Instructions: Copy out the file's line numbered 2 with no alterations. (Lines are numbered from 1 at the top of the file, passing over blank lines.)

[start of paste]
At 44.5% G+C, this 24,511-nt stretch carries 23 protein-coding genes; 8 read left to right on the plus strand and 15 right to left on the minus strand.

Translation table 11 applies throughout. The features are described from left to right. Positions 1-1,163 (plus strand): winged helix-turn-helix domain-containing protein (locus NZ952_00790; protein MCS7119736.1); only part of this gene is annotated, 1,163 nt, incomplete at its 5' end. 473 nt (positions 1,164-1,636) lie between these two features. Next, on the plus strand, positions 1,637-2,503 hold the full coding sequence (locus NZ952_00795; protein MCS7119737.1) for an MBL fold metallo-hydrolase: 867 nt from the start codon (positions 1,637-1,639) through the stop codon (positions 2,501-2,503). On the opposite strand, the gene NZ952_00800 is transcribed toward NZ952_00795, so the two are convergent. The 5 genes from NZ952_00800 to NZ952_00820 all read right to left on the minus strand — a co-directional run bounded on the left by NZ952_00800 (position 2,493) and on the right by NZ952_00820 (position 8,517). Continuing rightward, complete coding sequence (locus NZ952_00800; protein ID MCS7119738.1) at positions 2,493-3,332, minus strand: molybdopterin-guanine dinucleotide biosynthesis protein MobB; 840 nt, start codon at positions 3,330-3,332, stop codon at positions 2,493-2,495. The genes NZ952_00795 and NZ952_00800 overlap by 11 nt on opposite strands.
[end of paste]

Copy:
Translation table 11 applies throughout. The features are described from left to right. Positions 1-1,163 (plus strand): winged helix-turn-helix domain-containing protein (locus NZ952_00790; protein MCS7119736.1); only part of this gene is annotated, 1,163 nt, incomplete at its 5' end. 473 nt (positions 1,164-1,636) lie between these two features. Next, on the plus strand, positions 1,637-2,503 hold the full coding sequence (locus NZ952_00795; protein MCS7119737.1) for an MBL fold metallo-hydrolase: 867 nt from the start codon (positions 1,637-1,639) through the stop codon (positions 2,501-2,503). On the opposite strand, the gene NZ952_00800 is transcribed toward NZ952_00795, so the two are convergent. The 5 genes from NZ952_00800 to NZ952_00820 all read right to left on the minus strand — a co-directional run bounded on the left by NZ952_00800 (position 2,493) and on the right by NZ952_00820 (position 8,517). Continuing rightward, complete coding sequence (locus NZ952_00800; protein ID MCS7119738.1) at positions 2,493-3,332, minus strand: molybdopterin-guanine dinucleotide biosynthesis protein MobB; 840 nt, start codon at positions 3,330-3,332, stop codon at positions 2,493-2,495. The genes NZ952_00795 and NZ952_00800 overlap by 11 nt on opposite strands.